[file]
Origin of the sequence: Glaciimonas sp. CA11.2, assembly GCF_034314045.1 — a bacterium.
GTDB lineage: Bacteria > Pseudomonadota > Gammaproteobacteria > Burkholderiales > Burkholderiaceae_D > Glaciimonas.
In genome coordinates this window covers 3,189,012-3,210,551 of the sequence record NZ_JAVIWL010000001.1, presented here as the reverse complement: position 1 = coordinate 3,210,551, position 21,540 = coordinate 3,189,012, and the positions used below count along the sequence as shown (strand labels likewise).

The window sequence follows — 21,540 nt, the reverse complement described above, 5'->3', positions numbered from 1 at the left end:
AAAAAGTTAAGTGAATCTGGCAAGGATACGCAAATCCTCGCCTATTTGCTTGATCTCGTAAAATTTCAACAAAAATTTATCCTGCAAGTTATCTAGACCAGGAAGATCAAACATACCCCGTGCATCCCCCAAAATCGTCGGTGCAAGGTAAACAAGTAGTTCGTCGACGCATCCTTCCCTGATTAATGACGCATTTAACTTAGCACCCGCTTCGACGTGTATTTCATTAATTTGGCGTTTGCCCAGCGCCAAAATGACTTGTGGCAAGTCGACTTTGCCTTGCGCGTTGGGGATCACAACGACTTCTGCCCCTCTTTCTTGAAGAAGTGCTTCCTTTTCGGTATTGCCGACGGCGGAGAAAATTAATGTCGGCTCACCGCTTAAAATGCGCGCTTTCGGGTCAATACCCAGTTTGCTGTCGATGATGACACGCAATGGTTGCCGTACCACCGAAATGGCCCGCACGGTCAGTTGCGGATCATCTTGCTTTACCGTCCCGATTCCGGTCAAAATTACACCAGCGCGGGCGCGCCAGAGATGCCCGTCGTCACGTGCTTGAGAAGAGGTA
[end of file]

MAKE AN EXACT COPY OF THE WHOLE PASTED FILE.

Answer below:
Origin of the sequence: Glaciimonas sp. CA11.2, assembly GCF_034314045.1 — a bacterium.
GTDB lineage: Bacteria > Pseudomonadota > Gammaproteobacteria > Burkholderiales > Burkholderiaceae_D > Glaciimonas.
In genome coordinates this window covers 3,189,012-3,210,551 of the sequence record NZ_JAVIWL010000001.1, presented here as the reverse complement: position 1 = coordinate 3,210,551, position 21,540 = coordinate 3,189,012, and the positions used below count along the sequence as shown (strand labels likewise).

The window sequence follows — 21,540 nt, the reverse complement described above, 5'->3', positions numbered from 1 at the left end:
AAAAAGTTAAGTGAATCTGGCAAGGATACGCAAATCCTCGCCTATTTGCTTGATCTCGTAAAATTTCAACAAAAATTTATCCTGCAAGTTATCTAGACCAGGAAGATCAAACATACCCCGTGCATCCCCCAAAATCGTCGGTGCAAGGTAAACAAGTAGTTCGTCGACGCATCCTTCCCTGATTAATGACGCATTTAACTTAGCACCCGCTTCGACGTGTATTTCATTAATTTGGCGTTTGCCCAGCGCCAAAATGACTTGTGGCAAGTCGACTTTGCCTTGCGCGTTGGGGATCACAACGACTTCTGCCCCTCTTTCTTGAAGAAGTGCTTCCTTTTCGGTATTGCCGACGGCGGAGAAAATTAATGTCGGCTCACCGCTTAAAATGCGCGCTTTCGGGTCAATACCCAGTTTGCTGTCGATGATGACACGCAATGGTTGCCGTACCACCGAAATGGCCCGCACGGTCAGTTGCGGATCATCTTGCTTTACCGTCCCGATTCCGGTCAAAATTACACCAGCGCGGGCGCGCCAGAGATGCCCGTCGTCACGTGCTTGAGAAGAGGTA